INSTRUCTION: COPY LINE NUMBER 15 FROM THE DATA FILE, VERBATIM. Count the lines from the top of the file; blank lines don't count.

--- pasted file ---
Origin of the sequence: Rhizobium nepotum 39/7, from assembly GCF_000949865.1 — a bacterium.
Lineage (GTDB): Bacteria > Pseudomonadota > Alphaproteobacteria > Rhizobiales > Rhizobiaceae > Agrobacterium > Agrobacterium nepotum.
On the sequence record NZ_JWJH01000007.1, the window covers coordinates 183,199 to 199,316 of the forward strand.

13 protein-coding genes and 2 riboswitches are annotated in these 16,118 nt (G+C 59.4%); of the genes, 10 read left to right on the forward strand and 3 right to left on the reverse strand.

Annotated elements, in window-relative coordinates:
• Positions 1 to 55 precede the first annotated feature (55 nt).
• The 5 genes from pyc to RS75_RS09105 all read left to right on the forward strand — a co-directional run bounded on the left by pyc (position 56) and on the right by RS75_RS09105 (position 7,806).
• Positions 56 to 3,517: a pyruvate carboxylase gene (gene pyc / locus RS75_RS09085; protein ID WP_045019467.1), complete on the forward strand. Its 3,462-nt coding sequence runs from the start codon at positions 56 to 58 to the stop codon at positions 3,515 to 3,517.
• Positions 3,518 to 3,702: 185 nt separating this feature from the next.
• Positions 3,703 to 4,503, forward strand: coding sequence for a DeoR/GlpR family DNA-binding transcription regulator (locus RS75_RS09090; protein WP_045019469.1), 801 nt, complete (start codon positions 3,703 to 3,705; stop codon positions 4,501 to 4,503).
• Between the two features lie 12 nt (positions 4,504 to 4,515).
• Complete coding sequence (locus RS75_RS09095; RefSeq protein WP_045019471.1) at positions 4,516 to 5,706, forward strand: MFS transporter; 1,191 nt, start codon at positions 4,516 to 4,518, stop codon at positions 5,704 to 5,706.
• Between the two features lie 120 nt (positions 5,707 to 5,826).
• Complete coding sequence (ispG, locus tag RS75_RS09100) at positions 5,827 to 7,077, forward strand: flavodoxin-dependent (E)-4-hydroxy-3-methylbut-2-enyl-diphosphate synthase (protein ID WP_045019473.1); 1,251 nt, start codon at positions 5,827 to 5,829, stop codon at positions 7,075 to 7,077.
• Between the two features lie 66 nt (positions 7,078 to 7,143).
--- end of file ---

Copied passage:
• Between the two features lie 66 nt (positions 7,078 to 7,143).